Book Reviews

Jean-Dominique Bauby, The Diving Bell and the Butterfly (New York: Vintage Books, 1997), 131pp.Jean-Dominique Bauby, The Diving Bell and the Butterfly (New York: Vintage Books, 1997), 131pp.

           Jean-Dominique Bauby had it made, or so he thought. At age 43 he was the editor of Elle magazine, cynical, and a stranger to failure. Then he had a massive stroke that left him in a coma for three weeks. When he awoke, he suffered from a rare neurological disorder called "locked in syndrome." He could hear a little and his brain worked fine, but he was totally paralyzed and couldn't speak. He could blink with his left eye. With his one good eye Bauby dictated this remarkable memoir, letter by letter, to his amanuensis. A speech therapist devised a chart with the letters of the alphabet arranged by frequency of use. As she spoke the letters Bauby would blink for the letter he wanted. Though locked in the heavy "diving bell" of his useless body, Bauby's imagination soared as playfully as "the butterflies that flutter inside my head."

           Bauby's book consists of what he calls his "bedridden travel notes." He lost sixty-six pounds in twenty weeks. When a fly landed on his nose, he wiggled his nose to no avail, only to conclude that "Olympic wrestling is child's play compared to this." Taking a bath sometimes brought elation and at other times depression. Sundays were the worst, when hospital staff and visitors were at a minimum. Bauby relates some of his dreams, memories like a trip to Lourdes and the last time that he saw his father, and cherished visits from his daughter Celeste, age eight, and son Theophile, age ten. His description of their visit to the beach on Father's Day is wrenching: "Grief surges over me. . . There are no words to express it. My condition is monstrous, iniquitous, revolting, horrible. Suddenly I can take no more. Tears well and my throat emits a hoarse rattle that startles Theophile. Don't be scared, little man. I love you."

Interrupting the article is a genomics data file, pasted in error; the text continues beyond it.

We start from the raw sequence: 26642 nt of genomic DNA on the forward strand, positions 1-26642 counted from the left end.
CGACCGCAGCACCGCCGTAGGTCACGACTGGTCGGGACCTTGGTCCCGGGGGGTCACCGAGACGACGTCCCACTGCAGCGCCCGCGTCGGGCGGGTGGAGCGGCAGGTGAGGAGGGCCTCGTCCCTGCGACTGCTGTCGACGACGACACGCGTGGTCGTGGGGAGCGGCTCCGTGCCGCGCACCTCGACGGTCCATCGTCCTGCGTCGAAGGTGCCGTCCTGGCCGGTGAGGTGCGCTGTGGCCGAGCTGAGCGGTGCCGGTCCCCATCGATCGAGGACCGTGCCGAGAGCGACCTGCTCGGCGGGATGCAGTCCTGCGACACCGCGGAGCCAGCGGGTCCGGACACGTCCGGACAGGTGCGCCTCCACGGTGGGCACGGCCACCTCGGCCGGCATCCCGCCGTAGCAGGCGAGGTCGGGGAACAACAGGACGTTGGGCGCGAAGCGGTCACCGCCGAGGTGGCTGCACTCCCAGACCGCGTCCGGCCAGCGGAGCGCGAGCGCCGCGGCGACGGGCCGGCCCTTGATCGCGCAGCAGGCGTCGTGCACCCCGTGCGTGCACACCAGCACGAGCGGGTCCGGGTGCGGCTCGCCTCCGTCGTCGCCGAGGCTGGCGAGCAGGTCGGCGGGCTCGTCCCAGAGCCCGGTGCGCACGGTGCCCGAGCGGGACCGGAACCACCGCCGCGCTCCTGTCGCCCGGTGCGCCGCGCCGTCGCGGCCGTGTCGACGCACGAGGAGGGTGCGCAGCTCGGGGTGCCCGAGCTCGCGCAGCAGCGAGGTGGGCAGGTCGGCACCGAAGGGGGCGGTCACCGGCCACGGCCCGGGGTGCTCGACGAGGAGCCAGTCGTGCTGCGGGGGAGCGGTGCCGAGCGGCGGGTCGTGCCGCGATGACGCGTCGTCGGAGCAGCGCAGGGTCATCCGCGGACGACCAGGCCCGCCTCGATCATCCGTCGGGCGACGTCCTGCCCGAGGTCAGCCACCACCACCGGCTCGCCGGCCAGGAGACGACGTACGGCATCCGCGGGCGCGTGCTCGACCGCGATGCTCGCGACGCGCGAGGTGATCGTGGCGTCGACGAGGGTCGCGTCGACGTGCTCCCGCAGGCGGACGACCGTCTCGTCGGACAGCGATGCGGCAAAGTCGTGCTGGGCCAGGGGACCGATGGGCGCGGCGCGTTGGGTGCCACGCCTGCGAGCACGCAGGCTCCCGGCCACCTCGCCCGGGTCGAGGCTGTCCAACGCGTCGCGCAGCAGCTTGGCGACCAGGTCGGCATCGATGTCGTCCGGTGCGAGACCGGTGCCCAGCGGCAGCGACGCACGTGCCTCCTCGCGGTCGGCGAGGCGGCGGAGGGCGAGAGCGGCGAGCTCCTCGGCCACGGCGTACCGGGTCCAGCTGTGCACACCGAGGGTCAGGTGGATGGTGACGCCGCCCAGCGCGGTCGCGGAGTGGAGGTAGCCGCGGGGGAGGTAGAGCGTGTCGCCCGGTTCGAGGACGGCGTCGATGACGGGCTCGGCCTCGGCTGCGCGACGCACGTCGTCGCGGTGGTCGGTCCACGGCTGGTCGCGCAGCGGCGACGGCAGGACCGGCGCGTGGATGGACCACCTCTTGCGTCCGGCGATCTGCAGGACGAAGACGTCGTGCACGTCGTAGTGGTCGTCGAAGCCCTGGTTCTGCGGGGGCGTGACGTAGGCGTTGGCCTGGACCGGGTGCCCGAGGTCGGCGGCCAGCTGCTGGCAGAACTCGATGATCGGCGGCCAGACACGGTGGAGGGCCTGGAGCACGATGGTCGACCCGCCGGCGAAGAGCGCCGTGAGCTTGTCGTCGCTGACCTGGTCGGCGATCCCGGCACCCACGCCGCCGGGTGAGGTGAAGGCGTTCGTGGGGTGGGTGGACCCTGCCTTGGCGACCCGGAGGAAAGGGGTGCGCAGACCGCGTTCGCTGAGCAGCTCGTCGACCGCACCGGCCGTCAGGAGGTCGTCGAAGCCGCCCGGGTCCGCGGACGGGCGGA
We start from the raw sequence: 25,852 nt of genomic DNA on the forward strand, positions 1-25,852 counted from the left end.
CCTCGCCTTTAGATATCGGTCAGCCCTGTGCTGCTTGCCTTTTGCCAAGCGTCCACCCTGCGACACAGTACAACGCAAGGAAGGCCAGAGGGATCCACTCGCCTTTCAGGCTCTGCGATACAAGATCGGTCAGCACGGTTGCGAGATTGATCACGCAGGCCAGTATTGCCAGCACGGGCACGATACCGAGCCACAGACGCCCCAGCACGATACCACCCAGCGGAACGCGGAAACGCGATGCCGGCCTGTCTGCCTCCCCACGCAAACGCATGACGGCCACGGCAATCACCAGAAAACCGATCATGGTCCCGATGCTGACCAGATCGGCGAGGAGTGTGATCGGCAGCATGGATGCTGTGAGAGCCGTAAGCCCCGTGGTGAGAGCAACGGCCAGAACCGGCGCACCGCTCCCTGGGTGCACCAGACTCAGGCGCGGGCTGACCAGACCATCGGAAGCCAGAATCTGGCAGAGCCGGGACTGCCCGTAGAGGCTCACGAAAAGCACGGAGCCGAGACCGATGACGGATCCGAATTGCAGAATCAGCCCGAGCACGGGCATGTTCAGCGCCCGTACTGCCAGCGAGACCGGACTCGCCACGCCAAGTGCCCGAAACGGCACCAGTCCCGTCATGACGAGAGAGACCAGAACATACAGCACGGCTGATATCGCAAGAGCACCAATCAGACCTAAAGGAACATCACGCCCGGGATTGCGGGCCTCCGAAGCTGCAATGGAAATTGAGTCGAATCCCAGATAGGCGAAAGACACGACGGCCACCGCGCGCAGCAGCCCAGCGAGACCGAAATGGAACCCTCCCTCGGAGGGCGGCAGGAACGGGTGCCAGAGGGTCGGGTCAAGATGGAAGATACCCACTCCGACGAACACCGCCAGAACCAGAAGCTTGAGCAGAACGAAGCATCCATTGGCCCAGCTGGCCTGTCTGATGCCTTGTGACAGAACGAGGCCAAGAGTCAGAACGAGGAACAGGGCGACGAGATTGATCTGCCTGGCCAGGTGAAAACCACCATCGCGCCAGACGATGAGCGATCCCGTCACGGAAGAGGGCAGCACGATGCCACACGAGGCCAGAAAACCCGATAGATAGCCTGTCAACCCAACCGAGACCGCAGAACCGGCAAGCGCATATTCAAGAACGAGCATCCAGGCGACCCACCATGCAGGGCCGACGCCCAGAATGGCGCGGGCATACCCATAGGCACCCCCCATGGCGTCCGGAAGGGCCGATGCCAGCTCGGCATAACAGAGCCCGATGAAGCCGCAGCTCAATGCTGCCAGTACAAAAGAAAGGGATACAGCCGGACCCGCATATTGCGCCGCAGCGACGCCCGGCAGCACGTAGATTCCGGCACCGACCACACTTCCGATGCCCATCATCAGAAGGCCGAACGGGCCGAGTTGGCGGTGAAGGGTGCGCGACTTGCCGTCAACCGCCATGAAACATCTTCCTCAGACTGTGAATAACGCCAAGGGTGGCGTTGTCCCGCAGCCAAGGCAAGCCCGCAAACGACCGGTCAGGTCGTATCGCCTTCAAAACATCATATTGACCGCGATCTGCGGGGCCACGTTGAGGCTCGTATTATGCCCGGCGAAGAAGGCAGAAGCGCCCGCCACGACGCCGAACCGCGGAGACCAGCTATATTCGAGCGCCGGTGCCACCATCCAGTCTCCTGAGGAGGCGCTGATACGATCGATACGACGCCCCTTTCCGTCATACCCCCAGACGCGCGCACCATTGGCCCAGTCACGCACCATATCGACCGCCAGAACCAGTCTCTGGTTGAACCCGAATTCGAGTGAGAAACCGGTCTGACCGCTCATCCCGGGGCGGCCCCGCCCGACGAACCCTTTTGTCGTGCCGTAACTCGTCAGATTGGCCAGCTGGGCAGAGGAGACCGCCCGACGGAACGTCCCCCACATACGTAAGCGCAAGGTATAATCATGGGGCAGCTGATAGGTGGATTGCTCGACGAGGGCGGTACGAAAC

Bauby's public updates, and eventually this book, belied the rumors swirling around Paris that the famous editor was "only a vegetable." Mail poured in to him and he hoarded the letters like little treasures. In 2007 a film by the same title told his story, earning four Academy Award nominations. Bauby died in 1997 just days after the publication of his book.